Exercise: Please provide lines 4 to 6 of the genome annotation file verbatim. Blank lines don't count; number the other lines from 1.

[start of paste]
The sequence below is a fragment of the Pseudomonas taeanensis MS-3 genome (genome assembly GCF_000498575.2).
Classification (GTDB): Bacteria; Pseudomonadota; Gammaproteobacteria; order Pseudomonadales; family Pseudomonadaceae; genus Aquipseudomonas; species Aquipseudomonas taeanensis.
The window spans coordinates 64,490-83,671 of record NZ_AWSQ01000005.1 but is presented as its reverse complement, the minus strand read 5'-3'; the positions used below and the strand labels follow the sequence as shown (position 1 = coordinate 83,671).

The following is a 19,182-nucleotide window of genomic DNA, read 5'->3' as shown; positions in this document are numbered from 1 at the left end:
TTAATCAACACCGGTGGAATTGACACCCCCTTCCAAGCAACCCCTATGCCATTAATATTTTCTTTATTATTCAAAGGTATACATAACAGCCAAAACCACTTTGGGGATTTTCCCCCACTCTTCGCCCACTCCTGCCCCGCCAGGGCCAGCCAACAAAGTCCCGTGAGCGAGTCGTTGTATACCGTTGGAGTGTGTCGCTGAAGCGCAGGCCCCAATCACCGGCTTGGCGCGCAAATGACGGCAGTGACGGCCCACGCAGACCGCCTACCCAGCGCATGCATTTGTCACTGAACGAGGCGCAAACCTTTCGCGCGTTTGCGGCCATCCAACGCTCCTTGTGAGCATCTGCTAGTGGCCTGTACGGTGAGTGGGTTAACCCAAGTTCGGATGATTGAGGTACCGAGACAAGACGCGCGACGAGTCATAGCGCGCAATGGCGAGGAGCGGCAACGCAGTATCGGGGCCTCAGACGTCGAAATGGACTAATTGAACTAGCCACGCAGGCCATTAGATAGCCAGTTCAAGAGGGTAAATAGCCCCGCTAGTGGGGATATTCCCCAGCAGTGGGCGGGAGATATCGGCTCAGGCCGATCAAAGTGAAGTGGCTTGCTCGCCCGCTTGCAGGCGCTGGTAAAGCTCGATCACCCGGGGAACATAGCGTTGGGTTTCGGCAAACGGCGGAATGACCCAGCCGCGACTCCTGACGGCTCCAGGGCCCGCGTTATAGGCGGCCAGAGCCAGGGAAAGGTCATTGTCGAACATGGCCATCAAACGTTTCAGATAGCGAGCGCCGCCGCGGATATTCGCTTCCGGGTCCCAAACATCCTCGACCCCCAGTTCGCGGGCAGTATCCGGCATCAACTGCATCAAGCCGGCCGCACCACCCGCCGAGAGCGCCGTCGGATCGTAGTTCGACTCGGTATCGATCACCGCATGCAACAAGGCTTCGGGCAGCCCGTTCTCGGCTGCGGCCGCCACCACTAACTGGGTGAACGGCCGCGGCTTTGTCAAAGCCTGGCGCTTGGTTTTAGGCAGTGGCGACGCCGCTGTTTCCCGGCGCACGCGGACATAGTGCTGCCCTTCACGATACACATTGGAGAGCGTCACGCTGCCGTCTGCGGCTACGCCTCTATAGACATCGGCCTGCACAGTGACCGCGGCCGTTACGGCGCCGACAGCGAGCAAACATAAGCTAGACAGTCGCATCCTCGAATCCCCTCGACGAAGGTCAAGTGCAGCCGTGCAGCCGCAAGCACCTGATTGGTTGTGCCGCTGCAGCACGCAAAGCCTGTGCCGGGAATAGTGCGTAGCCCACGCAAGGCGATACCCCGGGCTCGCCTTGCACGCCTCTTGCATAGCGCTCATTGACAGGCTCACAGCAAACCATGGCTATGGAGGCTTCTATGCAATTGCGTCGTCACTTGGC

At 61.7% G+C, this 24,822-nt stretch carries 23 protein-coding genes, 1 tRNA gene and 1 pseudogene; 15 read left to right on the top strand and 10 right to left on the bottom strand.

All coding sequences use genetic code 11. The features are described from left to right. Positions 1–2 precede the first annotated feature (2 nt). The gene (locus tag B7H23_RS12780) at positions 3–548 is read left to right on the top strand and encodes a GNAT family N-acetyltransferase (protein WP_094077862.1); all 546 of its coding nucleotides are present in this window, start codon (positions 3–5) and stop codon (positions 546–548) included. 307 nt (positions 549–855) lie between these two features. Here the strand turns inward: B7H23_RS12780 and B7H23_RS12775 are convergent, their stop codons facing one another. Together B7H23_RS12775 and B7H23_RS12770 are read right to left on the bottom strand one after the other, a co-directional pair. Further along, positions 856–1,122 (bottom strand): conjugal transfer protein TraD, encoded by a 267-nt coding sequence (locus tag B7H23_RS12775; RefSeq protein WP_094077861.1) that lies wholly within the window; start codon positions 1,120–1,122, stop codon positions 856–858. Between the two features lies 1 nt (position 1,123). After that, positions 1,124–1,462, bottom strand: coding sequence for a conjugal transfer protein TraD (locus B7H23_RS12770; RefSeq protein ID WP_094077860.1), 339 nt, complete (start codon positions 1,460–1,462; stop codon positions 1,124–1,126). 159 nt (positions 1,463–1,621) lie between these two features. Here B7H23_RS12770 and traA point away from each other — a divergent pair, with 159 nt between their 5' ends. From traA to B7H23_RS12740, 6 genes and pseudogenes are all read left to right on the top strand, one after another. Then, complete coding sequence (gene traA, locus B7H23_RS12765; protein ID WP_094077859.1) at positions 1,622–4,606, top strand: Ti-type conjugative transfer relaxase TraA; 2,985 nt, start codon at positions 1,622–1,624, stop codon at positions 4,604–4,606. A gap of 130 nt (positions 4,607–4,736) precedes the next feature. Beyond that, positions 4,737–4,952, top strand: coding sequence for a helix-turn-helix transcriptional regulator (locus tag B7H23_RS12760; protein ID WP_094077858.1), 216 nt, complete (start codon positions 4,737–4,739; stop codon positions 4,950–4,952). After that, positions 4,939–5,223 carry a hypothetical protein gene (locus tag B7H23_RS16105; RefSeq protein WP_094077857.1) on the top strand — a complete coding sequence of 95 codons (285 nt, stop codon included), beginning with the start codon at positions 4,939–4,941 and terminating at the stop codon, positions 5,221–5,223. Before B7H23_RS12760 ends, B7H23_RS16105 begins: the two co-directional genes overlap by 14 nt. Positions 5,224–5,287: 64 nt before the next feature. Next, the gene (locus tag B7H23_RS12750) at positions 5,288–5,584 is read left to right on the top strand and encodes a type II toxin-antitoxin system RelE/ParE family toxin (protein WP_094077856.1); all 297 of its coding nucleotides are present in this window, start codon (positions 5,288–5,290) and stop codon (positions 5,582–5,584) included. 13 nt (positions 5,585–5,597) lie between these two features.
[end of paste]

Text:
The following is a 19,182-nucleotide window of genomic DNA, read 5'->3' as shown; positions in this document are numbered from 1 at the left end:
TTAATCAACACCGGTGGAATTGACACCCCCTTCCAAGCAACCCCTATGCCATTAATATTTTCTTTATTATTCAAAGGTATACATAACAGCCAAAACCACTTTGGGGATTTTCCCCCACTCTTCGCCCACTCCTGCCCCGCCAGGGCCAGCCAACAAAGTCCCGTGAGCGAGTCGTTGTATACCGTTGGAGTGTGTCGCTGAAGCGCAGGCCCCAATCACCGGCTTGGCGCGCAAATGACGGCAGTGACGGCCCACGCAGACCGCCTACCCAGCGCATGCATTTGTCACTGAACGAGGCGCAAACCTTTCGCGCGTTTGCGGCCATCCAACGCTCCTTGTGAGCATCTGCTAGTGGCCTGTACGGTGAGTGGGTTAACCCAAGTTCGGATGATTGAGGTACCGAGACAAGACGCGCGACGAGTCATAGCGCGCAATGGCGAGGAGCGGCAACGCAGTATCGGGGCCTCAGACGTCGAAATGGACTAATTGAACTAGCCACGCAGGCCATTAGATAGCCAGTTCAAGAGGGTAAATAGCCCCGCTAGTGGGGATATTCCCCAGCAGTGGGCGGGAGATATCGGCTCAGGCCGATCAAAGTGAAGTGGCTTGCTCGCCCGCTTGCAGGCGCTGGTAAAGCTCGATCACCCGGGGAACATAGCGTTGGGTTTCGGCAAACGGCGGAATGACCCAGCCGCGACTCCTGACGGCTCCAGGGCCCGCGTTATAGGCGGCCAGAGCCAGGGAAAGGTCATTGTCGAACATGGCCATCAAACGTTTCAGATAGCGAGCGCCGCCGCGGATATTCGCTTCCGGGTCCCAAACATCCTCGACCCCCAGTTCGCGGGCAGTATCCGGCATCAACTGCATCAAGCCGGCCGCACCACCCGCCGAGAGCGCCGTCGGATCGTAGTTCGACTCGGTATCGATCACCGCATGCAACAAGGCTTCGGGCAGCCCGTTCTCGGCTGCGGCCGCCACCACTAACTGGGTGAACGGCCGCGGCTTTGTCAAAGCCTGGCGCTTGGTTTTAGGCAGTGGCGACGCCGCTGTTTCCCGGCGCACGCGGACATAGTGCTGCCCTTCACGATACACATTGGAGAGCGTCACGCTGCCGTCTGCGGCTACGCCTCTATAGACATCGGCCTGCACAGTGACCGCGGCCGTTACGGCGCCGACAGCGAGCAAACATAAGCTAGACAGTCGCATCCTCGAATCCCCTCGACGAAGGTCAAGTGCAGCCGTGCAGCCGCAAGCACCTGATTGGTTGTGCCGCTGCAGCACGCAAAGCCTGTGCCGGGAATAGTGCGTAGCCCACGCAAGGCGATACCCCGGGCTCGCCTTGCACGCCTCTTGCATAGCGCTCATTGACAGGCTCACAGCAAACCATGGCTATGGAGGCTTCTATGCAATTGCGTCGTCACTTGGC

At 61.7% G+C, this 24,822-nt stretch carries 23 protein-coding genes, 1 tRNA gene and 1 pseudogene; 15 read left to right on the top strand and 10 right to left on the bottom strand.